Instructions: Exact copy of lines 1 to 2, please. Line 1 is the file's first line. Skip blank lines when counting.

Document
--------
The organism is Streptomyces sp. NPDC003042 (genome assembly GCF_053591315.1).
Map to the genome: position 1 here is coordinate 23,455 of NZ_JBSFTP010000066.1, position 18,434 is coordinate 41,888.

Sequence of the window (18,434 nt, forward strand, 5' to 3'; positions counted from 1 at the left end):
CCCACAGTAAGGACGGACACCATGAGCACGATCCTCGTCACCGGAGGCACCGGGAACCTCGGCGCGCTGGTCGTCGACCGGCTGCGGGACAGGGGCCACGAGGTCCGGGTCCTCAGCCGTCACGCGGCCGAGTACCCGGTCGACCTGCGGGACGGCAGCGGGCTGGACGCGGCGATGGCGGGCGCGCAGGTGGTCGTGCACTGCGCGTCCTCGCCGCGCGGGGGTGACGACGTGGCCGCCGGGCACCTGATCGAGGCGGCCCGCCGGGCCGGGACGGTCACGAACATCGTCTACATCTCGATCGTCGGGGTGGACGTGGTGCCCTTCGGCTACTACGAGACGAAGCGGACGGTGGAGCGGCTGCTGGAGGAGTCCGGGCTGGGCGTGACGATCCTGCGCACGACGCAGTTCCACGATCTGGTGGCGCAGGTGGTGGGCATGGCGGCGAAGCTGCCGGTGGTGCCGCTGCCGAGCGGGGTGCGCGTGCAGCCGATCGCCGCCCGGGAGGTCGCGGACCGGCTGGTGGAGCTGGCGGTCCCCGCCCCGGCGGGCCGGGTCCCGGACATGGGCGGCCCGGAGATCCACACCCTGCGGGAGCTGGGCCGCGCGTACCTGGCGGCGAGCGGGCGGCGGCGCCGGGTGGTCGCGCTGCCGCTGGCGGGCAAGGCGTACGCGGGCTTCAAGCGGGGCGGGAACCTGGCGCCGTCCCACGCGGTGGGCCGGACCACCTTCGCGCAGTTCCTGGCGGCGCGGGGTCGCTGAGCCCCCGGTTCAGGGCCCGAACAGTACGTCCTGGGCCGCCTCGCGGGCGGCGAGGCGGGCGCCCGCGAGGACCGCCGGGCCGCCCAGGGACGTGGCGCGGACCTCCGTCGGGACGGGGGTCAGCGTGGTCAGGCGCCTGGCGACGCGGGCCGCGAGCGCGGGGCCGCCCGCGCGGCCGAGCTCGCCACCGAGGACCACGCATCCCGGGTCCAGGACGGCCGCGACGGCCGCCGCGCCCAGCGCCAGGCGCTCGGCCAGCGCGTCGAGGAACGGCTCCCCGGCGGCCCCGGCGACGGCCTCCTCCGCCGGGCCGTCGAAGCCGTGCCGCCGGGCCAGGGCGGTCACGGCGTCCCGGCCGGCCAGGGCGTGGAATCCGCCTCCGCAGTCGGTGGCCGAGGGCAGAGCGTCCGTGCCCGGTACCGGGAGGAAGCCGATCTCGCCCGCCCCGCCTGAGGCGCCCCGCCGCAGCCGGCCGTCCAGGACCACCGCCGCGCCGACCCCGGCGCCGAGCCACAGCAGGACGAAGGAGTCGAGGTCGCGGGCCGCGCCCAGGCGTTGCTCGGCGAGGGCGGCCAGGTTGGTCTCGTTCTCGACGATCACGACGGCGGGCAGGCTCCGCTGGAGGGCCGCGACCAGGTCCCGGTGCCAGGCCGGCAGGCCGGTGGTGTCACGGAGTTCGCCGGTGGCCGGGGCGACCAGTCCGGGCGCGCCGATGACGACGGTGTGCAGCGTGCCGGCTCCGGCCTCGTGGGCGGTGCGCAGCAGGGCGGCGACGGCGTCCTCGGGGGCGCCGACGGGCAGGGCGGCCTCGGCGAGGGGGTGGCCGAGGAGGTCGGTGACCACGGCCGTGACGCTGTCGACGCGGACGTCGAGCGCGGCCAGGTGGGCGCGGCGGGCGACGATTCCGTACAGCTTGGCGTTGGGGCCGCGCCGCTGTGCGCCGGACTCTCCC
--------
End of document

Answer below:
The organism is Streptomyces sp. NPDC003042 (genome assembly GCF_053591315.1).
Map to the genome: position 1 here is coordinate 23,455 of NZ_JBSFTP010000066.1, position 18,434 is coordinate 41,888.